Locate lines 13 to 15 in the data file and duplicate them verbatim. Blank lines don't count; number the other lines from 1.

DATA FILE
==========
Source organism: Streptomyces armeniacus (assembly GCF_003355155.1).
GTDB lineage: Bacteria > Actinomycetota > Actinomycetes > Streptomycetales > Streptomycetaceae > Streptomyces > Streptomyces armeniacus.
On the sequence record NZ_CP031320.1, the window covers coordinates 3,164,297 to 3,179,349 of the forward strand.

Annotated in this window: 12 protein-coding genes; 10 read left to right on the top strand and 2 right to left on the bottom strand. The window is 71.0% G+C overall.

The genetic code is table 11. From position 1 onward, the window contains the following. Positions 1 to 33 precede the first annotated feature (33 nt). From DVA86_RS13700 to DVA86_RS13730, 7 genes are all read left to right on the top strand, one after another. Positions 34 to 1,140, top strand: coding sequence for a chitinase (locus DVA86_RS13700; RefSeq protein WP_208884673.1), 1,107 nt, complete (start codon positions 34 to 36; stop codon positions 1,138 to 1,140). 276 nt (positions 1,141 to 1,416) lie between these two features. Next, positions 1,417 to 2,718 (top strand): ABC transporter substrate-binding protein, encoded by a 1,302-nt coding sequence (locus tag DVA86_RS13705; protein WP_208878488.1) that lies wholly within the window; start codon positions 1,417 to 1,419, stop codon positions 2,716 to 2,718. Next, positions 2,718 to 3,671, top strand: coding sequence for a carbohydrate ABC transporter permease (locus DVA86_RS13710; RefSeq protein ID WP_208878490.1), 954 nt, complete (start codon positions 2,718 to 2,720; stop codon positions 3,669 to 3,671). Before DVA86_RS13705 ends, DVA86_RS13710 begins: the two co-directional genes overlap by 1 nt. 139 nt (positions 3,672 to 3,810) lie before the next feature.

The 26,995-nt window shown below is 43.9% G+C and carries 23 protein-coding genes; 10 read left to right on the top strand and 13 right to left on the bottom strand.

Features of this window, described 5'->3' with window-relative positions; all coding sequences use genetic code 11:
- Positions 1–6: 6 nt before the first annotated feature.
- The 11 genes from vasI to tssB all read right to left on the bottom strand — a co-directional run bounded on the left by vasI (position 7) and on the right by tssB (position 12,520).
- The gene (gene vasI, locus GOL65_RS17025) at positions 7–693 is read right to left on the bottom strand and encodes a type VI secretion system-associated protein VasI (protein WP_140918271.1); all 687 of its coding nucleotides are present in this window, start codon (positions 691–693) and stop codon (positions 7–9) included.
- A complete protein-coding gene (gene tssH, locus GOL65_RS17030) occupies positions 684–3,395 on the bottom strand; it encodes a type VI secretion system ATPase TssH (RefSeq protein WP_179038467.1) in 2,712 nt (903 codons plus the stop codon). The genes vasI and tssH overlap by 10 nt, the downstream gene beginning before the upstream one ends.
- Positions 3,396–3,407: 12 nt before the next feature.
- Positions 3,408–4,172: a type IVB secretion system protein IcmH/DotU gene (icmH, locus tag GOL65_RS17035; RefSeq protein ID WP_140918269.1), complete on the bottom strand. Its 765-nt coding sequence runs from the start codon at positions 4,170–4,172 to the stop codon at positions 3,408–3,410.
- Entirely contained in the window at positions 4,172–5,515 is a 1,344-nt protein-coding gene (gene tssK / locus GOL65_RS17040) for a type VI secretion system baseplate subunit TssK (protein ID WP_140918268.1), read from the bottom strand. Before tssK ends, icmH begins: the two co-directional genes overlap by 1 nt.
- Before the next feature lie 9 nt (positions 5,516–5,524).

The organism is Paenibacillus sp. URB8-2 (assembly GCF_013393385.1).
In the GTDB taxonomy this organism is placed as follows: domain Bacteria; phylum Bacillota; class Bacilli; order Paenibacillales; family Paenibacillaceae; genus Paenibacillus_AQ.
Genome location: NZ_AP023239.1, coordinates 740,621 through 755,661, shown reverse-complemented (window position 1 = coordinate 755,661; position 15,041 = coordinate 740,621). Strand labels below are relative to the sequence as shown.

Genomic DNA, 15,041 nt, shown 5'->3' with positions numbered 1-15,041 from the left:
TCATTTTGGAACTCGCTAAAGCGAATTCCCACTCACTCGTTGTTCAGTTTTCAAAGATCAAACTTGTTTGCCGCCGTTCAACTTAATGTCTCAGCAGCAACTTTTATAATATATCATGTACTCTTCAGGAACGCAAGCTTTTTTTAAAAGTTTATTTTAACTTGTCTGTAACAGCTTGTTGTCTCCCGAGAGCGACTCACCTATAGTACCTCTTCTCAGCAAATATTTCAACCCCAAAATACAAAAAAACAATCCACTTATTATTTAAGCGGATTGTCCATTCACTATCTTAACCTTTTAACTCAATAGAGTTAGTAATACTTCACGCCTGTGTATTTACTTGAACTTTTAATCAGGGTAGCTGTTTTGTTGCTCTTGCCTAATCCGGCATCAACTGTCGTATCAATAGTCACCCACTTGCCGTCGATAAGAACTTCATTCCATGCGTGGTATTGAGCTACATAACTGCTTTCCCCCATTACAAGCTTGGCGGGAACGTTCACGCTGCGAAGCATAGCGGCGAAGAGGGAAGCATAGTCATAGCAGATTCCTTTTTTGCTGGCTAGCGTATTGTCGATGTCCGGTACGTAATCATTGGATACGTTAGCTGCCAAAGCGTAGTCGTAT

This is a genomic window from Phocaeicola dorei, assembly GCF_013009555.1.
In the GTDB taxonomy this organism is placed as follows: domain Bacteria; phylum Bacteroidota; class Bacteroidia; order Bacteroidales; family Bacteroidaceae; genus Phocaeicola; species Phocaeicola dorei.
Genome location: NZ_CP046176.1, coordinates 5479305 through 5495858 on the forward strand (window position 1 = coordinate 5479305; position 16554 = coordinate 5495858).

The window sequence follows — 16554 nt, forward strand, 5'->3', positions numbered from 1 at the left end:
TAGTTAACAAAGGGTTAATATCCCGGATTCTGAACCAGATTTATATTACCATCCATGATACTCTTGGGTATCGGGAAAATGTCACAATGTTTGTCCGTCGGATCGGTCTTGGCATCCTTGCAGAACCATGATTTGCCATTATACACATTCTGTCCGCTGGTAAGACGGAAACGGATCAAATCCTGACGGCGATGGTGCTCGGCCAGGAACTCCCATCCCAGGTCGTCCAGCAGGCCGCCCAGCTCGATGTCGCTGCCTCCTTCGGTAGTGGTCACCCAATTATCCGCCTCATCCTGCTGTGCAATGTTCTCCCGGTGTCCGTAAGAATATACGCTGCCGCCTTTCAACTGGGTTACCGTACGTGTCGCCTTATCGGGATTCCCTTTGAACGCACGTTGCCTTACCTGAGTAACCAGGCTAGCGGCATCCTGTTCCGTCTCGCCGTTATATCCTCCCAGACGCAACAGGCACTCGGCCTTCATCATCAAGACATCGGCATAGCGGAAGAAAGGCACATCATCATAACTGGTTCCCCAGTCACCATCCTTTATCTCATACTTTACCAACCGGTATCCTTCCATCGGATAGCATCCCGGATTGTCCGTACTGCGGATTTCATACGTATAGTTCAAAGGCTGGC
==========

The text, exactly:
- Positions 3,408–4,172: a type IVB secretion system protein IcmH/DotU gene (icmH, locus tag GOL65_RS17035; RefSeq protein ID WP_140918269.1), complete on the bottom strand. Its 765-nt coding sequence runs from the start codon at positions 4,170–4,172 to the stop codon at positions 3,408–3,410.
- Entirely contained in the window at positions 4,172–5,515 is a 1,344-nt protein-coding gene (gene tssK / locus GOL65_RS17040) for a type VI secretion system baseplate subunit TssK (protein ID WP_140918268.1), read from the bottom strand. Before tssK ends, icmH begins: the two co-directional genes overlap by 1 nt.
- Before the next feature lie 9 nt (positions 5,516–5,524).